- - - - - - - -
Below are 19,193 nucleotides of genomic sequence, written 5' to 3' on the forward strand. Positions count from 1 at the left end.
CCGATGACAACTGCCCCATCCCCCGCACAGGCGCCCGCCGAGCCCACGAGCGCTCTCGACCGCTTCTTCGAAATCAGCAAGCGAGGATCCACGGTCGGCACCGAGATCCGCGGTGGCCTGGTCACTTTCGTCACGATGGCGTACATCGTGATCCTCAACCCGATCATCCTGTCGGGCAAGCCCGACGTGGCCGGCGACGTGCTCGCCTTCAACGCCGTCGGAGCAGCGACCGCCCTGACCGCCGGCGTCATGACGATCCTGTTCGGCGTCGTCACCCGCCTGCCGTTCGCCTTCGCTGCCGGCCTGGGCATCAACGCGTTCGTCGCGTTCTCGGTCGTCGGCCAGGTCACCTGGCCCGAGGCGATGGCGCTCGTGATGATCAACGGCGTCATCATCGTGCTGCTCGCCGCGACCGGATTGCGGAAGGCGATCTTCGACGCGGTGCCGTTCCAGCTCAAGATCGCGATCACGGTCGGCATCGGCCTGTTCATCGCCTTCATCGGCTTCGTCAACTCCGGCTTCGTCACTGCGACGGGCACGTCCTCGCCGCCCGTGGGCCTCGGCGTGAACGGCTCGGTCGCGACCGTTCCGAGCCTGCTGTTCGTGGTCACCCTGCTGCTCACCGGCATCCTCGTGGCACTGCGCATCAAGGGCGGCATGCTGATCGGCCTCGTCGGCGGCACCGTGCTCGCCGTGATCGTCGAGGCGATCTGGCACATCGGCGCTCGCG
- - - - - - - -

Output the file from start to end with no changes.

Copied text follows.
Below are 19,193 nucleotides of genomic sequence, written 5' to 3' on the forward strand. Positions count from 1 at the left end.
CCGATGACAACTGCCCCATCCCCCGCACAGGCGCCCGCCGAGCCCACGAGCGCTCTCGACCGCTTCTTCGAAATCAGCAAGCGAGGATCCACGGTCGGCACCGAGATCCGCGGTGGCCTGGTCACTTTCGTCACGATGGCGTACATCGTGATCCTCAACCCGATCATCCTGTCGGGCAAGCCCGACGTGGCCGGCGACGTGCTCGCCTTCAACGCCGTCGGAGCAGCGACCGCCCTGACCGCCGGCGTCATGACGATCCTGTTCGGCGTCGTCACCCGCCTGCCGTTCGCCTTCGCTGCCGGCCTGGGCATCAACGCGTTCGTCGCGTTCTCGGTCGTCGGCCAGGTCACCTGGCCCGAGGCGATGGCGCTCGTGATGATCAACGGCGTCATCATCGTGCTGCTCGCCGCGACCGGATTGCGGAAGGCGATCTTCGACGCGGTGCCGTTCCAGCTCAAGATCGCGATCACGGTCGGCATCGGCCTGTTCATCGCCTTCATCGGCTTCGTCAACTCCGGCTTCGTCACTGCGACGGGCACGTCCTCGCCGCCCGTGGGCCTCGGCGTGAACGGCTCGGTCGCGACCGTTCCGAGCCTGCTGTTCGTGGTCACCCTGCTGCTCACCGGCATCCTCGTGGCACTGCGCATCAAGGGCGGCATGCTGATCGGCCTCGTCGGCGGCACCGTGCTCGCCGTGATCGTCGAGGCGATCTGGCACATCGGCGCTCGCG